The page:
Results for: “Polish American artists--Massachusetts--Florence” (911 collections)SCUA

Interfaith Pilgrimage of the Middle Passage

Interfaith Pilgrimage of the Middle Passage Records, 1998-1999.

8 boxes (12 linear feet).
Call no.: MS 758
Landing at Havana, Cuba, Nov. 24, 1998
Landing at Havana, Cuba, Nov. 24, 1998

Organized at the New England Peace Pagoda in Leverett, Mass., the Interfaith Pilgrimage of the Middle Passage was a twelve-month walk through the eastern United States, the Caribbean, Brazil, West Africa, and South Africa in 1998-1999, reversing the direction of the Middle Passage symbolically and geographically. A “living prayer of the heart, mind, and body for the sons and daughters of the African Diaspora,” the Pilgrimage was intended by the participants to contribute to a process of healing the wounds inflicted by hundreds of years of slavery and racial oppression. Along the way, participants visited sites associated with the history of slavery, from slaves quarters in Virginia to stations on the Underground Railroad and villages that had been raided in Africa, offering prayers for those who had suffered under slavery and commemorating the dignity of those held in bondage and those who resisted.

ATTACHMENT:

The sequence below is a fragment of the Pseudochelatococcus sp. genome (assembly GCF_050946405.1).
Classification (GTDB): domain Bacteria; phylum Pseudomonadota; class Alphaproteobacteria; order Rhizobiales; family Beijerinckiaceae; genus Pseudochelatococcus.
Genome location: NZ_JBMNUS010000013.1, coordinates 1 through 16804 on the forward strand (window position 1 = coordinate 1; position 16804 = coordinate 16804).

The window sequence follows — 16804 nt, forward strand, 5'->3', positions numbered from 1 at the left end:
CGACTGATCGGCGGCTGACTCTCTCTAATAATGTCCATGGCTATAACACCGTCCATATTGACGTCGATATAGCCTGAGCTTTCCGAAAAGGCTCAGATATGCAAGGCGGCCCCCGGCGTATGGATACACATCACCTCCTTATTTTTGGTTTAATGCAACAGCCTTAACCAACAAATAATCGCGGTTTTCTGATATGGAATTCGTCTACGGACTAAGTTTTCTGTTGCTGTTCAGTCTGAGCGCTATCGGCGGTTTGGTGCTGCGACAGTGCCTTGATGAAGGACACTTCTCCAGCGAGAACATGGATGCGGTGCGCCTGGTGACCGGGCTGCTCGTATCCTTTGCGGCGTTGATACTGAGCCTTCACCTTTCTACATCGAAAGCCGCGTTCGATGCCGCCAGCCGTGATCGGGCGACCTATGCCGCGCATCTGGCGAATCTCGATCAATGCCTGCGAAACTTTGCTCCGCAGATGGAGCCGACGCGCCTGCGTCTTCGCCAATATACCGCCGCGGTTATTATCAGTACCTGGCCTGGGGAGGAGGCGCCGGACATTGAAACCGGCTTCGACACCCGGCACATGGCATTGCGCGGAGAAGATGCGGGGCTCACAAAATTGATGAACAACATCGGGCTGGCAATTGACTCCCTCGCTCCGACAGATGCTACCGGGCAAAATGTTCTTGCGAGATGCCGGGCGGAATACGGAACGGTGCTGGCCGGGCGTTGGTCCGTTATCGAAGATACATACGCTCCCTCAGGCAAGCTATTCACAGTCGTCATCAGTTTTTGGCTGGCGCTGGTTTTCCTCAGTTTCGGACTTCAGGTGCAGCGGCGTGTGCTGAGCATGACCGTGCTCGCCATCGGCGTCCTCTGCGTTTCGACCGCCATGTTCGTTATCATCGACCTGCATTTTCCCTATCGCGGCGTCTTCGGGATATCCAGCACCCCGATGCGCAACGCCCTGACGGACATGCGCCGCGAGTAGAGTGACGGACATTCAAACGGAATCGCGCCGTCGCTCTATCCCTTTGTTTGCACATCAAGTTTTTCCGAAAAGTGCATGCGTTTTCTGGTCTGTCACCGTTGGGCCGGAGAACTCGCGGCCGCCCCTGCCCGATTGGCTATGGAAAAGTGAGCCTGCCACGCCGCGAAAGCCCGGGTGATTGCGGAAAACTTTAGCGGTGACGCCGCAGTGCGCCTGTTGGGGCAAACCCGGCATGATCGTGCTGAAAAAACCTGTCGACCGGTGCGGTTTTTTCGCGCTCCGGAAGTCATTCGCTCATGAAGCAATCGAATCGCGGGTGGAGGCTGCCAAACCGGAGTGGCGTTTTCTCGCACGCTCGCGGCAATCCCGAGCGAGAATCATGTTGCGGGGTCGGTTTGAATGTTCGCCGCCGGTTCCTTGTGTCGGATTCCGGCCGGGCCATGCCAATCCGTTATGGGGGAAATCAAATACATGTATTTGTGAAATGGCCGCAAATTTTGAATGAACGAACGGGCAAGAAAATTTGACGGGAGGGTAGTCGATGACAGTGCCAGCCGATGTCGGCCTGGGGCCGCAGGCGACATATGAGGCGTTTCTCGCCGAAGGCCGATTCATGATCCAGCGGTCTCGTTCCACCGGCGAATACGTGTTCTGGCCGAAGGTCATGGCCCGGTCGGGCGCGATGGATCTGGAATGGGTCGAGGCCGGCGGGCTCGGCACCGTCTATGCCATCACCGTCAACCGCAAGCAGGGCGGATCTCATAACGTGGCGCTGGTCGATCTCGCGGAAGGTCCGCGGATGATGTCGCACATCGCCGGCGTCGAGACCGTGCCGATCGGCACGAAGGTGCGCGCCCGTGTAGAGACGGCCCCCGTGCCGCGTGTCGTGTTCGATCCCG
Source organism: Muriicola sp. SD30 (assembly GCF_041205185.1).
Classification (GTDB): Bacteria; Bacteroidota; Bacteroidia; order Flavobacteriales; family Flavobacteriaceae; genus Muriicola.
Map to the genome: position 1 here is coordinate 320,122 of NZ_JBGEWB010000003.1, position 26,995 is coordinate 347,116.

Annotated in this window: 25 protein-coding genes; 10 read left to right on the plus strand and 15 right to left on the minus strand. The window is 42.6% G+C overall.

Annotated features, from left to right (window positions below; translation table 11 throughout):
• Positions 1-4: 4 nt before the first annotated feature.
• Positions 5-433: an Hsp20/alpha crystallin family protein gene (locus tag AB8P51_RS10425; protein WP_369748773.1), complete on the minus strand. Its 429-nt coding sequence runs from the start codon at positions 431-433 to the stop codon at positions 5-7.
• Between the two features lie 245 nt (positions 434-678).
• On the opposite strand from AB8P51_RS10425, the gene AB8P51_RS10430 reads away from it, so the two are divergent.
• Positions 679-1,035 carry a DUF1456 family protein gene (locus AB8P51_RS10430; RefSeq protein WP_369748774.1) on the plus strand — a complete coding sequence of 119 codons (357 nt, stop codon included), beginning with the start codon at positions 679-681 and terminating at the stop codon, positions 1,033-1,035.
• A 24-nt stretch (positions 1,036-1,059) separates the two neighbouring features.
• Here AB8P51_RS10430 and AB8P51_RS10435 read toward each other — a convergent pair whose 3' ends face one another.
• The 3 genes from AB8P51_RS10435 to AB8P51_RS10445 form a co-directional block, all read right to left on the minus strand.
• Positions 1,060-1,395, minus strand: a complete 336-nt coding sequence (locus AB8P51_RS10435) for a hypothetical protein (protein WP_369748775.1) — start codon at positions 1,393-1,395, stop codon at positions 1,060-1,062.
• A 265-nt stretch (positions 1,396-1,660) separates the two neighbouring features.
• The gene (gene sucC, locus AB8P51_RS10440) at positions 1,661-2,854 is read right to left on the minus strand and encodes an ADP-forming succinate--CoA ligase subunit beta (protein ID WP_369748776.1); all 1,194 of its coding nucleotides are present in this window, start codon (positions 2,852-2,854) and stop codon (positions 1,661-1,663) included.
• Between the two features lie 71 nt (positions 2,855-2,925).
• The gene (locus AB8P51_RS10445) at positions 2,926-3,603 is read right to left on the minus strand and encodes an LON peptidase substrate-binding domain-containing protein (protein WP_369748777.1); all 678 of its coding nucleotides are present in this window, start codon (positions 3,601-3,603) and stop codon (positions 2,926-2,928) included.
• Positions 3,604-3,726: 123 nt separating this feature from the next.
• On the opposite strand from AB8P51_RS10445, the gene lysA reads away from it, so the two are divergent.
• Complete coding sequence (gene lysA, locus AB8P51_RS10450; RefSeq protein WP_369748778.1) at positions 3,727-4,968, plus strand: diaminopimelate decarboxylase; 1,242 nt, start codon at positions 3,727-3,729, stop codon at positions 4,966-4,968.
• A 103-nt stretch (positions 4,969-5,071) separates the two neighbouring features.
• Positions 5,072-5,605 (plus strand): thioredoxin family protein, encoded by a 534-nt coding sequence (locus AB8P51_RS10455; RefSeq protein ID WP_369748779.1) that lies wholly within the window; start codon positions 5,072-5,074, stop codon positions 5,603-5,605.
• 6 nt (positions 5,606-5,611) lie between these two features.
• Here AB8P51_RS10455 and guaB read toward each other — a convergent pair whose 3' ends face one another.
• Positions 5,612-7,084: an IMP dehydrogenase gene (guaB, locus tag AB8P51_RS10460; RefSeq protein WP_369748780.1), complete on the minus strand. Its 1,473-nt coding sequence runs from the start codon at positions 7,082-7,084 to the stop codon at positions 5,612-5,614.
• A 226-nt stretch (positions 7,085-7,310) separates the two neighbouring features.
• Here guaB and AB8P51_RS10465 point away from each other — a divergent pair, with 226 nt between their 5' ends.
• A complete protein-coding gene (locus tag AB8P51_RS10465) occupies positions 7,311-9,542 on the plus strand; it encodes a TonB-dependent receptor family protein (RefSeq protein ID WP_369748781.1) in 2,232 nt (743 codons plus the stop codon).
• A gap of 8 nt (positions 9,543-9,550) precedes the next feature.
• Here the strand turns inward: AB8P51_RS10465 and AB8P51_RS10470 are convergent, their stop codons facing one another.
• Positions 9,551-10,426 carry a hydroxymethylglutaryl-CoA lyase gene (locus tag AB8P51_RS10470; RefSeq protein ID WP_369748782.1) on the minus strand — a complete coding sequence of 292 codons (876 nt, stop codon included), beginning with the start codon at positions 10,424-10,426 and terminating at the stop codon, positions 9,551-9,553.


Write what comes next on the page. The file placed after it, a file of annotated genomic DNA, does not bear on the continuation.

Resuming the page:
Chronicling the course of the Interfaith Pilgrimage of the Middle Passage from conception to conclusion, this collection contains a rich textual and visual record of a spiritual approach to addressing the legacy of slavery in the Americas. The collection includes the range of materials collected by participants during the Pilgrimage, including lists of reading materials, information on the sites visited, a handful of mementoes and souvenirs, some correspondence, and notes and photographs taken along the way.

Subjects

  • Pilgrims and pilgrimages
  • Slavery--History

Types of material

  • Photographs

Iron trade

Iron Trade Business Ledger, 1801-1810.

1 vol. (0.25 linear feet).
Call no.: MS 196 bd